As with any kind of planting you need to be both patient and observant. As you ask questions it is important to provide time for a response, and really listen to that response, asking follow-up questions as needed. We often say in our trainings that there are only three simple rules to communicating effectively with others, rules that are easy to state and hard to apply. They are (i) know your message; (ii) know your audience; (iii) speak so that your audience can listen and understand. When you listen you get to know and understand your audience better. And if your audience is to listen to and engage in conversation with you, at least part of your message needs to be “you matter to me, we are in this together” — or, stated in other words, “united we stand, divided we fall.” This subtext is reflected above in the repeated use of the words “we” and “our”, in the invitation to respond, and in the action of listening.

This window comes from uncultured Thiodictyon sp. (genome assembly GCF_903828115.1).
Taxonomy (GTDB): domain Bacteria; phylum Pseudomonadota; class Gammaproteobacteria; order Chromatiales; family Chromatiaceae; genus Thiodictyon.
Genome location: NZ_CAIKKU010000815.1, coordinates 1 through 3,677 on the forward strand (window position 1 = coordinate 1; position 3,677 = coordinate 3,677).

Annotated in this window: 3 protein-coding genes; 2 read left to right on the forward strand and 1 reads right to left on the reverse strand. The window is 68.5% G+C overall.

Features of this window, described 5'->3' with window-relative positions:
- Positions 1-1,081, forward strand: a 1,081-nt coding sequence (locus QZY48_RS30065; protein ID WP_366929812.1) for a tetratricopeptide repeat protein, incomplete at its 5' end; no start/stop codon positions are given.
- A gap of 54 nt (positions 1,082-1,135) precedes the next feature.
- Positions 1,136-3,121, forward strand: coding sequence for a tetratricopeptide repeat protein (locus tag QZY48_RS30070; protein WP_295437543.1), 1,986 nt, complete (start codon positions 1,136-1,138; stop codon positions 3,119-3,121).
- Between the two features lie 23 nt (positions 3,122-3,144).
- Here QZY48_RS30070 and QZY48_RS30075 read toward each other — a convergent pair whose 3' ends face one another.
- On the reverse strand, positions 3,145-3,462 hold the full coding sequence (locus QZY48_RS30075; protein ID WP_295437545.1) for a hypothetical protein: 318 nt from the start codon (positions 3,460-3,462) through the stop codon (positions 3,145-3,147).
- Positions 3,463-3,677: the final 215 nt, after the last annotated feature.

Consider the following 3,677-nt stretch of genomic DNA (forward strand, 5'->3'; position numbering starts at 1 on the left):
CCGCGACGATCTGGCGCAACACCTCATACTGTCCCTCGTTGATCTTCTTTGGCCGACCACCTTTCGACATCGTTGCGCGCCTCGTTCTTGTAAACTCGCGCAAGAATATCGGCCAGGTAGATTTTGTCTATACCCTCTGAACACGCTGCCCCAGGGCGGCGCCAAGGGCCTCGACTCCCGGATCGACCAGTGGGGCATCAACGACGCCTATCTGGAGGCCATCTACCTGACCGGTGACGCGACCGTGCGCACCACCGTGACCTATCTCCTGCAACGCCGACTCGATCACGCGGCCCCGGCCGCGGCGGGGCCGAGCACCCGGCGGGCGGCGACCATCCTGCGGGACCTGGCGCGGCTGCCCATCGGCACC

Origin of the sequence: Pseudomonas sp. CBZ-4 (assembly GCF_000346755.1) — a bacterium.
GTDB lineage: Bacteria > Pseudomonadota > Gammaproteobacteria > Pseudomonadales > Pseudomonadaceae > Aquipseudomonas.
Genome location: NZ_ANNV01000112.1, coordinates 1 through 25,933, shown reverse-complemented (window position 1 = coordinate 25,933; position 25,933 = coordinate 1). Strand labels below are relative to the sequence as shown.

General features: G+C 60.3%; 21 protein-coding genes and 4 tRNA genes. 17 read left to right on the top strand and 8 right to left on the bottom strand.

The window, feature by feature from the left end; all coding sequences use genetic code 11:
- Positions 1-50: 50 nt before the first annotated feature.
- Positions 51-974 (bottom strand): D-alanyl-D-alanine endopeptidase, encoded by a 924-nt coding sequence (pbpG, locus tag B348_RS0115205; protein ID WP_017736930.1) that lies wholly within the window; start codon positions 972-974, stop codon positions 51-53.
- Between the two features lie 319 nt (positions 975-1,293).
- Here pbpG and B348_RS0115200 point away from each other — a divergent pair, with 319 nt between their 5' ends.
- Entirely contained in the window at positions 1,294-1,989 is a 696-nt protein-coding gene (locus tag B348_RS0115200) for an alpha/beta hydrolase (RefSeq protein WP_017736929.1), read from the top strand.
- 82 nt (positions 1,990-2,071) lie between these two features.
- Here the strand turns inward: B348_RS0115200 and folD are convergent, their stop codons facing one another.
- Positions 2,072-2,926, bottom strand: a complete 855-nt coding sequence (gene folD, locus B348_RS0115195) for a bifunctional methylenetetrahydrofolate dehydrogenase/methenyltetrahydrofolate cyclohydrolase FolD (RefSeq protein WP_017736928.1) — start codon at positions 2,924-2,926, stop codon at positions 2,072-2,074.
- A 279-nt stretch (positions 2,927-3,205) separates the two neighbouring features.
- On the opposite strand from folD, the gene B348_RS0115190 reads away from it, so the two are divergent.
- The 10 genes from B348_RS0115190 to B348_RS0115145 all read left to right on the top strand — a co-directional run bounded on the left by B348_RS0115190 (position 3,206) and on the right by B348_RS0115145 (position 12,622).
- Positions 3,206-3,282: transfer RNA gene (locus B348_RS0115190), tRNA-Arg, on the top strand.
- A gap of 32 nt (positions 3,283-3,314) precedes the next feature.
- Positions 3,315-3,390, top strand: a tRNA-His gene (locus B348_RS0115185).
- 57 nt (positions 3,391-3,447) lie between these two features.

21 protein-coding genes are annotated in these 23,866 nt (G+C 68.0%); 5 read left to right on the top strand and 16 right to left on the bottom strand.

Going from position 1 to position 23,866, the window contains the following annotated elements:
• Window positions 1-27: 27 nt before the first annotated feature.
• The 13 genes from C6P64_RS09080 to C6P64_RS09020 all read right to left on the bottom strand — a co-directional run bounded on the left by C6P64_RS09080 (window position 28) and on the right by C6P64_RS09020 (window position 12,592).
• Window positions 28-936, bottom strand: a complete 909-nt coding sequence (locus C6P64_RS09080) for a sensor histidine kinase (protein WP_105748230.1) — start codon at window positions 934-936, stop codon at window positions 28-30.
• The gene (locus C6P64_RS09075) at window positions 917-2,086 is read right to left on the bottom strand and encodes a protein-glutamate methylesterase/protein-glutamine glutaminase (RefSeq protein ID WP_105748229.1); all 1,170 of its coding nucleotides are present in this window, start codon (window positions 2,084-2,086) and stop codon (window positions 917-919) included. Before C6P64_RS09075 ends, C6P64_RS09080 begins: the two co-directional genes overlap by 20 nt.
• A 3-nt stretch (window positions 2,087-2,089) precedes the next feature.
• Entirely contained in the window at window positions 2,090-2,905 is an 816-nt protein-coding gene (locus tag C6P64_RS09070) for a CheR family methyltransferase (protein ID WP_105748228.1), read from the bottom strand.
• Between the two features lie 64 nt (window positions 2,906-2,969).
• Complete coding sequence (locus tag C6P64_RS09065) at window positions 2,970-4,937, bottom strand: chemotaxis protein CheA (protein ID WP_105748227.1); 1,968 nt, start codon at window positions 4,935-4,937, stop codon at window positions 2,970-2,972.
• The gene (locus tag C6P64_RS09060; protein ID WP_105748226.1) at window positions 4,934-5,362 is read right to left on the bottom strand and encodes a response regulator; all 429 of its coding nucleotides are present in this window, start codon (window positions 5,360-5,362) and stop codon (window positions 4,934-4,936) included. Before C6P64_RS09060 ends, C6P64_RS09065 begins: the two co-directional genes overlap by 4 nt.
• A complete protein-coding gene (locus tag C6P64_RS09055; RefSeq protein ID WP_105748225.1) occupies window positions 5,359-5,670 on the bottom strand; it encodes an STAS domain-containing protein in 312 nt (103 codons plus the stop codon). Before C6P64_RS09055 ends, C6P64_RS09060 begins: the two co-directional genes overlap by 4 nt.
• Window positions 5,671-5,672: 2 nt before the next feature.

Sharing: John Dewey once observed, “We can have facts without thinking but we cannot have thinking without facts.” Open-ended questions can of course be used to introduce both facts and context on an issue.  And yet it is worth recognizing, particularly on complex issues, that the known facts may not in and of themselves provide clear answers. There is much we don’t know. Critical and integrative thinking requires a willingness to not only review data and the sources it comes from, but also a willingness to explore more subjective factors like values, interests, and feelings which affect both our evaluation of the risks and direction each of us might be willing to take on a particular issue. A sharing of facts though, when followed by mutual evaluation and further dialogue may well help to illuminate a next step. This sharing and invitation to further evaluation might sound something like this: “I understand it is very upsetting to think about [x], although I have also read [additional facts] and I am curious about what other factors are affecting our differences on this issue. Can we explore that more?”